Student from Jackson Sees Dream of Interfaith Medical Mission Trip to Jamaica become Reality

Read the students" blogs at http://XavierUniverse.blogspot.com | January 24, 2010

 

From January 2-9, before his classes resumed at Xavier University in Cincinnati, Josh Badall of Jackson and twelve other Xavier students cut short their holiday breaks and travelled to Jamaica on an interfaith/medical mission trip. They were accompanied by a doctor and a nurse practitioner from TriHealth in Cincinnati, which provided substantial support for the trip, a nurse from California, the founding director of Xavier’s Office of Interfaith Community Engagement, Rabbi Abie Ingber, and his assistant, Amy Wetterau.  The students shadowed the medical professionals in the mountain health centre in Steer Town, Jamaica and met with theologians of different faith traditions common in and native to Jamaica.
 
Josh, a senior psychology major at Xavier, had been to Jamaica four times prior to this interfaith medical trip. Three times as a student at Lumen Christi High School, he had gone to help build the very structure the Xavier group used to host their clinic half of the time they were in Jamaica. When he came to Xavier, Josh knew he wanted to bring his experiences in Jamaica to others in hopes that they would be as profoundly impacted as I had been.
 
“Knowing that I would never be able to put together a trip of this magnitude alone,” Josh says, “I approached Rabbi Abie Ingber about helping make my dream a reality. After weeks of hypothetical discussion, Abie said four words I will never forget: ‘The answer is YES!’ and we were off. He brought his incredible assistant Amy into the planning and between the two of them, most of the miracles took place. The three of us spent a long Saturday carefully combing through 52 applications and deciding whom we felt was best fit for the group of 13 students.”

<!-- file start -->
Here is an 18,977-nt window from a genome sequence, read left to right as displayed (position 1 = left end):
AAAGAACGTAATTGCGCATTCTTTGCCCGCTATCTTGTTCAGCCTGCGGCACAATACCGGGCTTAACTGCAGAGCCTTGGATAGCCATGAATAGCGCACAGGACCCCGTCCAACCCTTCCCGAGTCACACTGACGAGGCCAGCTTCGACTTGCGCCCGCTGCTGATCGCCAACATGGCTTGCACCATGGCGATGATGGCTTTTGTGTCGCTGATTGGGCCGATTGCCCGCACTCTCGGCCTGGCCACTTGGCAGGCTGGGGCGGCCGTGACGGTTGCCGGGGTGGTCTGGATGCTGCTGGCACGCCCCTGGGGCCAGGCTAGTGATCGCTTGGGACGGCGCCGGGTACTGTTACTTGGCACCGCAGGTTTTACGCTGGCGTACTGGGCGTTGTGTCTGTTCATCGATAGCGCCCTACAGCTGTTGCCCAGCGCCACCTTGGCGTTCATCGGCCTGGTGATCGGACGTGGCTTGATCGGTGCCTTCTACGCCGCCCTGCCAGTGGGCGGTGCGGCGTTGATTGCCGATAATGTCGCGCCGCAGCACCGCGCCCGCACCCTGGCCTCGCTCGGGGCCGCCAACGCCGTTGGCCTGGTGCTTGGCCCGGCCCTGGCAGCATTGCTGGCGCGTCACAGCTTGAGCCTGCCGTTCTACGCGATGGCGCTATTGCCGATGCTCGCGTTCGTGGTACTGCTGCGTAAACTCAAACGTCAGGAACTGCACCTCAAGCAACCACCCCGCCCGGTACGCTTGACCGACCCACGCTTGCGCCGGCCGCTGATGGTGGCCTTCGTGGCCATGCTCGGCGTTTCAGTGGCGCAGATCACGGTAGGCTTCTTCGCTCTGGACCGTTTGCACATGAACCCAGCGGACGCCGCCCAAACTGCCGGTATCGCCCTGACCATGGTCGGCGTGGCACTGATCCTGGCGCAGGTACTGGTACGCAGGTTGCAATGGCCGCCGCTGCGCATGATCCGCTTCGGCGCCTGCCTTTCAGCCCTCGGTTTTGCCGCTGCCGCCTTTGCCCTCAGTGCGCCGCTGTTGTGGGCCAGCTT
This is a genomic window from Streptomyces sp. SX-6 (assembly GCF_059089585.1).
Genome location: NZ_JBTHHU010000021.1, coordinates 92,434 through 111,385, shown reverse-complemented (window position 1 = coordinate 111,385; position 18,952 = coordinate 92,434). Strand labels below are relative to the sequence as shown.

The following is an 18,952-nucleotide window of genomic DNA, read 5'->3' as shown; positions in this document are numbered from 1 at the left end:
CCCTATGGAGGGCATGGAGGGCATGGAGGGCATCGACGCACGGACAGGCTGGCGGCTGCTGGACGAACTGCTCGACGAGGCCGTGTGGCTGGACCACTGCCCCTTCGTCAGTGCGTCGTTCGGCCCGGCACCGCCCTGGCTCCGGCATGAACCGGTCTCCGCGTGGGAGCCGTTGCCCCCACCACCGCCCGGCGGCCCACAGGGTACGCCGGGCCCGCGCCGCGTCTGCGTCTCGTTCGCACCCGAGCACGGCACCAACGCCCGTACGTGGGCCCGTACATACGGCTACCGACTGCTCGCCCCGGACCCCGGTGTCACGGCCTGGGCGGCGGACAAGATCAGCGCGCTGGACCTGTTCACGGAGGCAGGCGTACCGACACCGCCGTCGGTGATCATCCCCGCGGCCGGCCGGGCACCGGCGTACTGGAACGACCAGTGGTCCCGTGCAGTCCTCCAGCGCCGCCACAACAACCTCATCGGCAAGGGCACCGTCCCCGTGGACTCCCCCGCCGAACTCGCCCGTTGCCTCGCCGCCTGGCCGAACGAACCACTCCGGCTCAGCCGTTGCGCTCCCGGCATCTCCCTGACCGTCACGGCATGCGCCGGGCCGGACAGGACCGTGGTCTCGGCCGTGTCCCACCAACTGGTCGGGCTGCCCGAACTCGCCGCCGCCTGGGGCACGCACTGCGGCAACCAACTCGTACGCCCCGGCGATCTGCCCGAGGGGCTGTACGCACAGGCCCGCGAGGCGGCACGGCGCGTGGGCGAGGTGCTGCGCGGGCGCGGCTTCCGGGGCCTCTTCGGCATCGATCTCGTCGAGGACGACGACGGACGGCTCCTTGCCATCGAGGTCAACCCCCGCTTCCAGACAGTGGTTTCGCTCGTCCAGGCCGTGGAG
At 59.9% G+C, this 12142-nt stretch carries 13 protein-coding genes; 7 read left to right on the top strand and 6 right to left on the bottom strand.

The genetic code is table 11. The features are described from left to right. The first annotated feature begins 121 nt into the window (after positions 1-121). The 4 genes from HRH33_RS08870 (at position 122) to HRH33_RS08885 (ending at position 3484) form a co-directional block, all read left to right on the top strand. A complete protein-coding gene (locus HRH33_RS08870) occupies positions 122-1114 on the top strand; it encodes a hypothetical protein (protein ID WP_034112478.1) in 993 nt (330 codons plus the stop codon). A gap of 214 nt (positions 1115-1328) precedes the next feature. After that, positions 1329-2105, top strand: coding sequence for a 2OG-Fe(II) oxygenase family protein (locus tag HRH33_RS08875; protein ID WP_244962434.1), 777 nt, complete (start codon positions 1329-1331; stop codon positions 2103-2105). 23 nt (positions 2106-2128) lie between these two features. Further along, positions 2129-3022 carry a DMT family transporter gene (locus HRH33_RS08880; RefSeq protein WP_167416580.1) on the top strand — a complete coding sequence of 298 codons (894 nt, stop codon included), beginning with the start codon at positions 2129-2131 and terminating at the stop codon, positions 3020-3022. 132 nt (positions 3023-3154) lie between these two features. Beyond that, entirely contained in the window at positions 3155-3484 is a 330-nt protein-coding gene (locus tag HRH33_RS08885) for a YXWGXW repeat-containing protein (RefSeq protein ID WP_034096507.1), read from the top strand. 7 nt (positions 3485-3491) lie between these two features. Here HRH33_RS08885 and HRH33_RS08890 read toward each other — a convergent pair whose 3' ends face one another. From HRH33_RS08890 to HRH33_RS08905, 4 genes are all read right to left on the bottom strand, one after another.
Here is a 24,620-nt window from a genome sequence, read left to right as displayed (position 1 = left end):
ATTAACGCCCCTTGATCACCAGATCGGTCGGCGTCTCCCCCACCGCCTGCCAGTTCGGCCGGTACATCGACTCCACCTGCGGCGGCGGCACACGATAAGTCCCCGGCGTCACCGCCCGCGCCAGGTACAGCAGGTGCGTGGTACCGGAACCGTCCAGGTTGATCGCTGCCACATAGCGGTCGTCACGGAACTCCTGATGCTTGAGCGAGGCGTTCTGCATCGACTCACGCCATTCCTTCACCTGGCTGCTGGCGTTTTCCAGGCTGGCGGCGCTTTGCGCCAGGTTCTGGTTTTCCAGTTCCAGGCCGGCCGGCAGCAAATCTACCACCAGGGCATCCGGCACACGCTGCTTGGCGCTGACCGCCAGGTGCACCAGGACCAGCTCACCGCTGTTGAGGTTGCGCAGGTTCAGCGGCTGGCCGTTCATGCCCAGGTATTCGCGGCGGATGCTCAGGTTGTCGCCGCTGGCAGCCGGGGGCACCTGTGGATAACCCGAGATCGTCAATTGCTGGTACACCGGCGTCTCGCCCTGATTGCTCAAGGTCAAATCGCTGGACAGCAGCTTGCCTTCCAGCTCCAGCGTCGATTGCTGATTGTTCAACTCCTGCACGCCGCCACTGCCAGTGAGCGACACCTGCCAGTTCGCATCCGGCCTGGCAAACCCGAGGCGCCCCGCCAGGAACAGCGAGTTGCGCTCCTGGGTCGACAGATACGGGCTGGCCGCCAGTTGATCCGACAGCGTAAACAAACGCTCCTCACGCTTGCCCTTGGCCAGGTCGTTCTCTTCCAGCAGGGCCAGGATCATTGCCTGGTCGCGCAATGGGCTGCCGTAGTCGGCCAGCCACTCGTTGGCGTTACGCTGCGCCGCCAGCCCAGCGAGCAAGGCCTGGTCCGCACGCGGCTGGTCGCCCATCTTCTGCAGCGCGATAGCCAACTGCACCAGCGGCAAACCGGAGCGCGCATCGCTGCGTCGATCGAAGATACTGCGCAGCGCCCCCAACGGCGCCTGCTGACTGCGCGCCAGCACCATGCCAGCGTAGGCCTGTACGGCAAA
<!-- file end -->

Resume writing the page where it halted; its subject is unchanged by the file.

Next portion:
“In the midst of America’s passionate debate about healthcare,” says Ingber, “Xavier students came face to face with a Jamaican community desperate for medical attention. As we spent our week in the midst of this poverty, I wanted them to reflect on the diversity of this world and on how their different faith traditions brought them all to this same place to use their education to serve an impoverished community.”
 
Jamaica was a humbling and rewarding experience for everyone involved. The days started early and ended late. The students opted for PB&J for breakfast and lunch rather than stop to make hot meals. They saw 511 patients in 4.5 days in the communities of Steer Town, Golden Spring, and Liberty. All three communities welcomed the group with open arms and were immensely grateful. A Jamaican TV crew came and filmed for 2 hours for the Jamaican equivalent of the Today Show.

Each person on the trip had a unique experience that will hopefully move them to continue to serve as loving, patient-centered doctors, nurses and occupational therapists in the years to come. It is Josh’s wish that all who attended will remember what it felt like to serve people that the rest of the world has forgotten. “I pray,” he says, “that one day when they are settled into their careers that they remember their Xavier days and find a way to continue to embody the Jesuit ideals that they exemplified in Jamaica.”